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Video Game: Metal Gear
This is Solid Snake! Your reply please...

"OUTER HEAVEN is the name of heavily armed land in the depth of southern Africa where the dreadful weapon called METAL GEAR is developed. It is the mission of SOLID SNAKE, one of the members of secret army 'FOX HOUND' to sneak into OUTER HEAVEN and destroy METAL GEAR. GO AHEAD SOLID SNAKE!"
— Game description from the MSX2 version.

The very first installment in the Metal Gear series. Released in 1987 for the MSX2 computer platform in Japan and Europe, the original Metal Gear is considered to be one of the earliest examples of the stealth action game genre (though, Castle Wolfenstein for DOS predates Metal Gear by a good six years), as well as the first game ever released designed by Hideo Kojima.

The game came into existence when Kojima's superiors, enamored with Capcom's arcade game Commando and noticing its success, asked him to create an overhead military shooting game for the MSX2. However, Kojima quickly discovered that a fast-paced shooter would be impossible on the MSX2, thanks to the system's own hardware limitations that limited the number of sprites that could be grouped together on the same horizontal plane before the sprites would start flickering (a hardware limitation that the MSX2 shared with the Nintendo Entertainment System, and which many old-school NES players are familiar with). Kojima then decided to retool the game around avoiding combat instead, and decided to base the game around stealth and infiltration.

The player controls Solid Snake, a rookie member of special forces group FOXHOUND, who is sent on a mission to infiltrate the fortified state of Outer Heaven and destroy their top-secret weapon Metal Gear, a walking tank capable of launching nuclear missiles from any angle. The game's story is mainly remembered for the plot twist at the end that reveals that Snake's commanding officer, Big Boss, is the leader of Outer Heaven, which served as the foundation for future games in the series.

In addition to the original MSX2 game, Konami also released a version for the NES, which actually saw release in North America. However, this version was made without Kojima's direct involvement, and while the plot is generally the same, the game itself lacked elements, both good (such as the parachute), and bad (such as flying rooftop enemies and a higher level alert phase that couldn't be bypassed by exiting the screen). It also had different level layouts and most notably, lacked the actual Metal Gear itself (replaced by a Super Computer that allegedly contained the data for building the machine). It also had several upsides, as the layout was less linear, the trucks that have started to move are a means of getting around instead of a trap, its own unique soundtrack, and a new starting area before the first building. It also had bosses that were unique to its version, such as the Twin Shot and Tank (the latter, arguably inspired the tank battle from Metal Gear Solid), albiet, at the expense of other bosses such as the grounded Hind D.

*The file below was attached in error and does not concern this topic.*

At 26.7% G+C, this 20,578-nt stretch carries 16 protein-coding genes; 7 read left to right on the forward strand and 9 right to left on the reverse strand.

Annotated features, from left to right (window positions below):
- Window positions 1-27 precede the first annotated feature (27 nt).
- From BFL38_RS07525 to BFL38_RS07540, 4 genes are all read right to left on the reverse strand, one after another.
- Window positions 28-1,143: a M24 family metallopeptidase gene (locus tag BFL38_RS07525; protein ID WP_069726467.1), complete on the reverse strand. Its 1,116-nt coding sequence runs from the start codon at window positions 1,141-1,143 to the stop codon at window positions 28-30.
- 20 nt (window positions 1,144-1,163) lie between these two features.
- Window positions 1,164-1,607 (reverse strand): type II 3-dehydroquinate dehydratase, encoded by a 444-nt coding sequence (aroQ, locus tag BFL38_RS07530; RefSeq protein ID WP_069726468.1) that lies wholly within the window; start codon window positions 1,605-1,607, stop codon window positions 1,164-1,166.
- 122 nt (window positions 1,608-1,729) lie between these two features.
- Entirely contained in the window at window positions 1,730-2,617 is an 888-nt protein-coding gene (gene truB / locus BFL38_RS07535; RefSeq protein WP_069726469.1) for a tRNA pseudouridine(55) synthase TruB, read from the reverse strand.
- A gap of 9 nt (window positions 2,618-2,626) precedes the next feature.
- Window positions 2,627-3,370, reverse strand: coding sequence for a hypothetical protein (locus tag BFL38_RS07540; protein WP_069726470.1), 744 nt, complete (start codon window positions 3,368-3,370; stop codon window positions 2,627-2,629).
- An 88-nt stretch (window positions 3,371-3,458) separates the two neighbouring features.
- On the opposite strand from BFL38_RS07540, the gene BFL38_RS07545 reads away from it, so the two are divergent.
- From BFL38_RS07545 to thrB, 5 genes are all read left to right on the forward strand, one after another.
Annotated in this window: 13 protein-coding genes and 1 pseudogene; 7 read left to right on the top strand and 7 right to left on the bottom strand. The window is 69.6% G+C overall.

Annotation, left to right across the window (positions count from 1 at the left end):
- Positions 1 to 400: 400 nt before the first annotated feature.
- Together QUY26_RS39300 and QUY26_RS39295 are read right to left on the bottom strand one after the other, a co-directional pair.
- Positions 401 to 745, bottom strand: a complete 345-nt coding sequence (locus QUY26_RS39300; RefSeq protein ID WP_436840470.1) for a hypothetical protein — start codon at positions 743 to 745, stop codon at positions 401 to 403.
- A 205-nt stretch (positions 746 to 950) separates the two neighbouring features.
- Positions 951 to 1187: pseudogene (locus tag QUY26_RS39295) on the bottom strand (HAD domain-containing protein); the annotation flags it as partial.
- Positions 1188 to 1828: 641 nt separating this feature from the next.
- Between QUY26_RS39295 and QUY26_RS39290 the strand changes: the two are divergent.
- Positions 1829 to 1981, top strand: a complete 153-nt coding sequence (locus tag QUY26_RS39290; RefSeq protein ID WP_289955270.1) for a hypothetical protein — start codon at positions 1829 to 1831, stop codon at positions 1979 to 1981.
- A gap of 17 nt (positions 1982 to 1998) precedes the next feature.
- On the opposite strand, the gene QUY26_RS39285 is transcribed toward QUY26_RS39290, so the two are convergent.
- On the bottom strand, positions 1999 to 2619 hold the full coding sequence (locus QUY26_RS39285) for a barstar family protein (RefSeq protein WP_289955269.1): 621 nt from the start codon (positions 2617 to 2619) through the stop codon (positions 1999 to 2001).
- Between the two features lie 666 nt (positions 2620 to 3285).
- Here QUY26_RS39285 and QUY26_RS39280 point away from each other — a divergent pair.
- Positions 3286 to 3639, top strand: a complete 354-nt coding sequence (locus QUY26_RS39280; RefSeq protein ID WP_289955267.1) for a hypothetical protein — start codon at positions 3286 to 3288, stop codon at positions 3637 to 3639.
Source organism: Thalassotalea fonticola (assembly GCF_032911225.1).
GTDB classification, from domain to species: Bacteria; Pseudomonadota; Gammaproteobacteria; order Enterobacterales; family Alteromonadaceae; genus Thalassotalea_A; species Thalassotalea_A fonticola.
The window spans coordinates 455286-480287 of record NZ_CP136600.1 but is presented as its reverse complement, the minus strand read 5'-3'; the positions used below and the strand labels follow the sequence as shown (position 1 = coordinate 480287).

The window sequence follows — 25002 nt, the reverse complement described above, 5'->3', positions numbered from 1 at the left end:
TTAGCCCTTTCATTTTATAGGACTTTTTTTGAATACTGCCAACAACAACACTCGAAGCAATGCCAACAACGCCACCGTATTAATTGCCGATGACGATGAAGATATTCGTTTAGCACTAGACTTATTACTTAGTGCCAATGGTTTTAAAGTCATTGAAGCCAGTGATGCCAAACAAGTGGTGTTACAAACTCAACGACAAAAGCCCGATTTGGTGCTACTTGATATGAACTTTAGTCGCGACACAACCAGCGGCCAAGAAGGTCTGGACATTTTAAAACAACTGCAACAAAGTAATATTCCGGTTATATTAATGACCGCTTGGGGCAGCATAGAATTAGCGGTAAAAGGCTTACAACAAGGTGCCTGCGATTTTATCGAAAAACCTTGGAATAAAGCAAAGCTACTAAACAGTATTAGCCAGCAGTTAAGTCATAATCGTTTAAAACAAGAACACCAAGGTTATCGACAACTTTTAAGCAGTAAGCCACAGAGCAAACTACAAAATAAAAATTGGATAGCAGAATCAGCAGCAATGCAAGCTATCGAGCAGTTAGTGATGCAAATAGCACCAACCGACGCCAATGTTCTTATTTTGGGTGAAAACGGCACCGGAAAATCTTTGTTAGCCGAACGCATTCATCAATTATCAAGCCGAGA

The original Metal Gear was followed by two separately-made sequels, both released in 1990 and each taking the story to a different direction: Snake's Revenge for the NES, which saw a release in North America and Europe, and Metal Gear 2: Solid Snake for the MSX2, released exclusively in Japan until it was re-released as a component of Metal Gear Solid 3: Subsistence (along with the original MSX2 version of Metal Gear). The Metal Gear Solid games follows the continuity from Metal Gear 2, rendering Snake's Revenge into canon discontinuity status.

This game provides examples of the following tropes:

  • All There in the Manual: While the backstory is not quite as extensive as its sequels, the manual for the Japanese MSX2 version has character and enemy profiles that reveal details not actually mentioned in the game itself (like Schneider's motivation for creating the Resistance movement), as well as the complete specifications of Metal Gear itself. The manual also implies that, besides the unfinished message by Gray Fox, he also reported the items and weapons locations discovered in building one shortly before his capture. Here's a page with a downloadable version.
  • Ambidextrous Sprite: Played straight when Snake is unarmed, but otherwise averted when he's equipped with a gun. All of the enemy guards and the final boss have different sprites when facing left and right.
  • Artificial Stupidity: Guards won't notice you unless you're standing in a straight line directly in front of them. Even if you're standing just inches to their side. Even if you kill another guard in front of them (as long as you're using silenced firearm or punching them).
  • Banana Republic: Outer Heaven.
  • Big Bad: Big Boss.
  • "Blind Idiot" Translation: Both, the European MSX2 version and the NES version, have their share of translation hiccups, especially the latter.
  • Body Double: The fake Dr. Drago Pettrovich Madnar in the basement of Building No. 2.
  • Characterization Marches On: Snake is a heroic mime for most of the game, the enemy leader (Big Boss) is a card carrying villain, and Gray Fox has virtually no presence (he disappears from the remainder of the game as soon as he is rescued). This is particularly egregious, considering the sequels made the events of the Outer Heaven mission more epic than what actually occurs in this game.